Didn’t feel like painting this evening so I busted out the Ke-Ho and started doing some assembly. I had already done a fair bit of trimming and smoothing the parts and a close examination had revealed a couple of things:
- I had a few air bubbles, but these were very minor and only one part had any,
- A couple of the single mould pieces need to be filed smooth. This issue is pretty common with the technique Spartan use for most of their resin figures. Along the bottom there will be an area, usually 1-2mm thick, of non-detailed roughly textured area. This is where the resin has risen over the edge of the mould. Removing is easy and just involves some sanding to get back to the original base.
Assembly isn’t too difficult, but there are a couple of things to watch out for and I made a major mistake that cost be a fair bit of time and rework.
I started by assembling the 4 rounded sections and the 8 tread pieces into one unit. There was a bit of a challenge to this piece and in the end I wound up using slow setting CA glue on the 4 rounded sections and half the track. While wet these were joined and held together. All a bit of a rushed process and involved a fair bit of glue on the fingers, but it came together well and once you have these 8 pieces together they do all fall into place and it’s quite easy to line them all up.
One thing to be aware of is that the 4 rounded outer pieces to not fit flush together. There is a 1-2mm gap between each piece, so be warned if you are trying to build this part first and then can’t fit the tracks properly. The tracks do fit flush together, and the Ke-Ho’s front/back/top/bottom do slot into these rings so you could do a gradual build and start with these treads. The first picture below shows how it looks together, and if you look at the back you can see the gap between the top and rear panels. I also attached the gun barrel and exhaust funnel while I was here.
The main thing to be careful of is that the tanks have a direction, and ideally your tank should have both tracks pointing forward, and at worst at least both in the same direction. Unfortunately I had one going backward and the other forward. I tossed up leaving it and thinking no one will notice, but of course I would. So out came the acetone and cheap paintbrush and about 1/2 an hour later I’d removed one track with only a little damage. I’ll focus on this as the build progresses, but the plan is to use some “mud” to cover the damaged points – after all this is a tank and mud is its natural habitat.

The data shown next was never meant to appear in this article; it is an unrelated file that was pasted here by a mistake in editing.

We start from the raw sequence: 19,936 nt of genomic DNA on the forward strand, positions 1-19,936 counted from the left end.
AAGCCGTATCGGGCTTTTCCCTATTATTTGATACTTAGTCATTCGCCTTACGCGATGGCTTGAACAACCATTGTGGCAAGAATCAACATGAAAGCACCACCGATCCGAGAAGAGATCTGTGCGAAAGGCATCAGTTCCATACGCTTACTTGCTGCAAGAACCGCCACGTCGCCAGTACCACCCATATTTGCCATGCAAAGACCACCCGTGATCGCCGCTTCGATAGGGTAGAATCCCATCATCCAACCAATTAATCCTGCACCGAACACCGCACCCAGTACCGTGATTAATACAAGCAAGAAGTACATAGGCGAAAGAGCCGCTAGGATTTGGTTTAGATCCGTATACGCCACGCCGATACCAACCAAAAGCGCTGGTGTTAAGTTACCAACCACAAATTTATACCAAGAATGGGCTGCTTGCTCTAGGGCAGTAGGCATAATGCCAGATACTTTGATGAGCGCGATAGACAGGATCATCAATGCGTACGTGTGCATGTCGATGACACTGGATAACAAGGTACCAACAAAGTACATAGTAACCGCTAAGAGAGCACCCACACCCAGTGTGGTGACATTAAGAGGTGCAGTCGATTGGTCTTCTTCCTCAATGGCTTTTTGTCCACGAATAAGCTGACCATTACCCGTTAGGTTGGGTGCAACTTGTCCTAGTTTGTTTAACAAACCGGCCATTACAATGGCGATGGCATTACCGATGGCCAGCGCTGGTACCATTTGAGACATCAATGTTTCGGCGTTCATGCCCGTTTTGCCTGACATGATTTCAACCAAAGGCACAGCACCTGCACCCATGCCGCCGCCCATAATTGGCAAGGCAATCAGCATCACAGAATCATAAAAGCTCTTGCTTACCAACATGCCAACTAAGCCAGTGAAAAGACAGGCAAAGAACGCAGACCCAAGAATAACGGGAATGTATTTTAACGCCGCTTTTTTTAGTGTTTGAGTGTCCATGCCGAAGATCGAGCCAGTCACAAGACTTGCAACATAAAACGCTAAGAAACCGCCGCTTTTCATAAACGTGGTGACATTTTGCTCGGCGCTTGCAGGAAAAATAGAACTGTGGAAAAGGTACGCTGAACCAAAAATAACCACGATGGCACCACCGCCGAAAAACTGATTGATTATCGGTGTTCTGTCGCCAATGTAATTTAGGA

The next sub-assembly I tackled was the small trailer at the back. This was quite easy it is basically a resin block with 2 white metal wheels. The only addition I made was to pin the wheels on to give them a little extra strength.
My next step was to take the side pieces and sand them down. Many of the Spartan Games pieces are single mould casts meaning the rear sides often have a bit of overflow. It’s easy to fix as there is no detail here, you’re just after a smooth edge so you can use some sand paper. I find sanding in a large circle: stopping to rotate the piece in my and and changing the direction give a good even result. Now, there are a bunch of people in the modelling community who claim resin dust causes cancer. I’ve never been able to find anything to back this up, I’ve done some looking and all the only link between resin and cancer I could find was involving workers who mixed the stuff day-in and day-out. However, with pieces this big the dust can be pretty unpleasant. There are two ways to deal with it: wet sand the pieces or wear a mask.
Anyway once this was done it was pretty easy to glue the pieces into place on the side. They’re fairly easy to line up: the side has 4 panels moulded on it and these panel joins line up with the seams between the 4 pieces that make up the front/top/back/bottom of the Ke-Ho. One thing I have done is leave off the gun-shield. I’ll paint this separately and then glue it on to make things easier. The weapons pods on the two sides will be magnetised so they can be swapped on and off.
I’ll finish with some pictures of the beast. I’m happy with how he’s gone together. It’s been a little time since I fixed my error with the tracks so I’m more at ease with it all now. As said I’ll also be able to cover up the problem spots with dirt and mud so it won’t show at the end.
It should be noted this thing is a bit of a beast: about 15cm (6 inches) in length, 10cm (4 inches) tall and 9cm (3.5 inches) tall. As such it’s going to take a bit of paint; thankfully I’ve got an airbrush. Now, just need to decide on a scheme.